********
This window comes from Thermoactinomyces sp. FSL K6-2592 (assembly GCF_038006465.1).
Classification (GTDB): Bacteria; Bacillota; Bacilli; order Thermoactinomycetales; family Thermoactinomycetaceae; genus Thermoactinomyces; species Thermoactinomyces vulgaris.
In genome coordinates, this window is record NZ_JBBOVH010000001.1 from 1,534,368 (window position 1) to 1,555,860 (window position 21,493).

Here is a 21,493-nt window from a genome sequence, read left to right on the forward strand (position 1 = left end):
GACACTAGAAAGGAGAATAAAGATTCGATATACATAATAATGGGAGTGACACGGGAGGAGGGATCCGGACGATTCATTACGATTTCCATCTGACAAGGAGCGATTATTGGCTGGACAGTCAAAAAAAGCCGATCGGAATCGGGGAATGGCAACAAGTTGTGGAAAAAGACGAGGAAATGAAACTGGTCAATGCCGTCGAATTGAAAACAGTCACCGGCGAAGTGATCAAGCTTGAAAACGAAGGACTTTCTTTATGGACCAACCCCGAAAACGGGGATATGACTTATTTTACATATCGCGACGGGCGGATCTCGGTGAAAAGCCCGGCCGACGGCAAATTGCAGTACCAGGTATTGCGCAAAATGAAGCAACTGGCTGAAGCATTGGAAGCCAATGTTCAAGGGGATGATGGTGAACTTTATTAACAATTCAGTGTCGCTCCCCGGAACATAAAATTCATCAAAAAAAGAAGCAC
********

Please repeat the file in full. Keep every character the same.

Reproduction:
This window comes from Thermoactinomyces sp. FSL K6-2592 (assembly GCF_038006465.1).
Classification (GTDB): Bacteria; Bacillota; Bacilli; order Thermoactinomycetales; family Thermoactinomycetaceae; genus Thermoactinomyces; species Thermoactinomyces vulgaris.
In genome coordinates, this window is record NZ_JBBOVH010000001.1 from 1,534,368 (window position 1) to 1,555,860 (window position 21,493).

Here is a 21,493-nt window from a genome sequence, read left to right on the forward strand (position 1 = left end):
GACACTAGAAAGGAGAATAAAGATTCGATATACATAATAATGGGAGTGACACGGGAGGAGGGATCCGGACGATTCATTACGATTTCCATCTGACAAGGAGCGATTATTGGCTGGACAGTCAAAAAAAGCCGATCGGAATCGGGGAATGGCAACAAGTTGTGGAAAAAGACGAGGAAATGAAACTGGTCAATGCCGTCGAATTGAAAACAGTCACCGGCGAAGTGATCAAGCTTGAAAACGAAGGACTTTCTTTATGGACCAACCCCGAAAACGGGGATATGACTTATTTTACATATCGCGACGGGCGGATCTCGGTGAAAAGCCCGGCCGACGGCAAATTGCAGTACCAGGTATTGCGCAAAATGAAGCAACTGGCTGAAGCATTGGAAGCCAATGTTCAAGGGGATGATGGTGAACTTTATTAACAATTCAGTGTCGCTCCCCGGAACATAAAATTCATCAAAAAAAGAAGCAC